This article, admittedly on a left-wing blog, confirms what I've said many times, many ways: there may be liberal whackos, people who reject facts to serve their beliefs, who post conspiratorial claims; but, unlike their Republican equivalents, they aren't considered mainstream, nominated to run against Obama, nor are their publications given credence by Democratic politicians. Like this website receives from Republicans across the board:
... The first article coincided with the April 15, 2014 lunar eclipse (also referred to as a "blood moon"). WND argued that the blood moon was actually a divine warning against Obama's evil executive actions. 

Now, almost one year later, another WND article coincided with the April 4, 2015 blood moon.  This time, the article stated that it was actually Obama's negotiation over Iran’s nuclear program that was “totally tied to these Blood Moons”.
As you can see, they can't make up their mind why Obama is to blame, just know that he is. 
The conservative pastor they featured in the article also argued that the blood moons are coinciding pretty closely with major Jewish holidays.  True, actually.  If he had done even the smallest amount of research, he would know that is because the Jewish calendar is based on the LUNAR calendar rather than the 12-month solar calendar. But NO:  a natural and predictable phenomenon that has occurred since our planet's birth is due to President Obama.  That makes more sense.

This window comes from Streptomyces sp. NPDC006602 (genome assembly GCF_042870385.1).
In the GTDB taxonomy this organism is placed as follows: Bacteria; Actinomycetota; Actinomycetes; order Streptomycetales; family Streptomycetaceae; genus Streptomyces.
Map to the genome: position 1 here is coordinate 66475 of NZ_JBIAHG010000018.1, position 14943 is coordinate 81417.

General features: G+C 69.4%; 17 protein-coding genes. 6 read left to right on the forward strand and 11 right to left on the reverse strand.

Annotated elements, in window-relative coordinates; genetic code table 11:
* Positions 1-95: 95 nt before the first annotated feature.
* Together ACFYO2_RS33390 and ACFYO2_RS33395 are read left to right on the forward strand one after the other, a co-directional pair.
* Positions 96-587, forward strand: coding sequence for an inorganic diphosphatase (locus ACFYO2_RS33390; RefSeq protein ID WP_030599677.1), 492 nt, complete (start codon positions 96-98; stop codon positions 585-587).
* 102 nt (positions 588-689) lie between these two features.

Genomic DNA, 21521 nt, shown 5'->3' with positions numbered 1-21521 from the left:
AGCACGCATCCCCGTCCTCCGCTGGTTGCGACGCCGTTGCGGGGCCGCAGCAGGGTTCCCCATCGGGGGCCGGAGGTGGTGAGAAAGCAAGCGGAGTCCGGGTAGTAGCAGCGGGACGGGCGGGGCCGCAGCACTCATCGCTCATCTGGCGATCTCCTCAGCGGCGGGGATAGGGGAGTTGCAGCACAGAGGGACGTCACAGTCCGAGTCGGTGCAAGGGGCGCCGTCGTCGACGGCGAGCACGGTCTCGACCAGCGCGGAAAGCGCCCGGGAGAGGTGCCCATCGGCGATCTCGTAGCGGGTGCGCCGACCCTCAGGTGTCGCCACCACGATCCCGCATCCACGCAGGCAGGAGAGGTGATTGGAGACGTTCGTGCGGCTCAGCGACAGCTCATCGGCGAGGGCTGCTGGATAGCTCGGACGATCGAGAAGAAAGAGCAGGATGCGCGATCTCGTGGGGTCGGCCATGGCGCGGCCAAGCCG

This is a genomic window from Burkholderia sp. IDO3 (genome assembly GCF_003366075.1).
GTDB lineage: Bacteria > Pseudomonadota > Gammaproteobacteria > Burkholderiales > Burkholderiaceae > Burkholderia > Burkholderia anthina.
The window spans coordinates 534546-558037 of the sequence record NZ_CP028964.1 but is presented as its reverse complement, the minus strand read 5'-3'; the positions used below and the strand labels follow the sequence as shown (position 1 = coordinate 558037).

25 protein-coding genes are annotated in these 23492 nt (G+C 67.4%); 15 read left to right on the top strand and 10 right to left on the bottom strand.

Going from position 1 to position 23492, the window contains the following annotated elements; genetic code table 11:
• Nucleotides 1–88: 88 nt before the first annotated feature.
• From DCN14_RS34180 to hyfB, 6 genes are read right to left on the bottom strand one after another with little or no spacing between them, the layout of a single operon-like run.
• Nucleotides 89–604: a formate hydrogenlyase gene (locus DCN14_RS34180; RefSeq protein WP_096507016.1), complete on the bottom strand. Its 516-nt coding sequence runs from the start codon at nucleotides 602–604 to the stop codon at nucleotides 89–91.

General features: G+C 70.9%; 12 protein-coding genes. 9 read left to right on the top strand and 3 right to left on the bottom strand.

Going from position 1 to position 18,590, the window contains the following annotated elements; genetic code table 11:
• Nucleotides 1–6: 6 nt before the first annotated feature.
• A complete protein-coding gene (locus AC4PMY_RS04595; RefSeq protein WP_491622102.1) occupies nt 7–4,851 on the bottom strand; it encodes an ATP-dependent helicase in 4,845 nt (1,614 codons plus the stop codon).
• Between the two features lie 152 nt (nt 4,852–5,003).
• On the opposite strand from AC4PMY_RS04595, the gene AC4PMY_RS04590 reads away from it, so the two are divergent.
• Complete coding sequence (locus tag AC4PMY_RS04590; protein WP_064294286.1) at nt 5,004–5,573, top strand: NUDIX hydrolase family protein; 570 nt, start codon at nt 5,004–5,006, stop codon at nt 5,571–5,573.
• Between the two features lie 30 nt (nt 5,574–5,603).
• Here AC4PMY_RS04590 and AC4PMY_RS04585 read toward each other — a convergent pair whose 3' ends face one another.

Seriously.  Article posits that the blood moons are actually divine warnings to the president because he is trying to promote peace in the Middle East... 
Well, other than it's laughable, it's pretty disturbing. A phenomenon that's been predictable, and predicted for thousands of years, is attributed to our current president's evil ways. If the idiot who spewed the drivel is unaware of how solar and lunar cycles work, he's deeply uninformed. Just as today's Republicans, with their attacks on public education, would like their voters to be.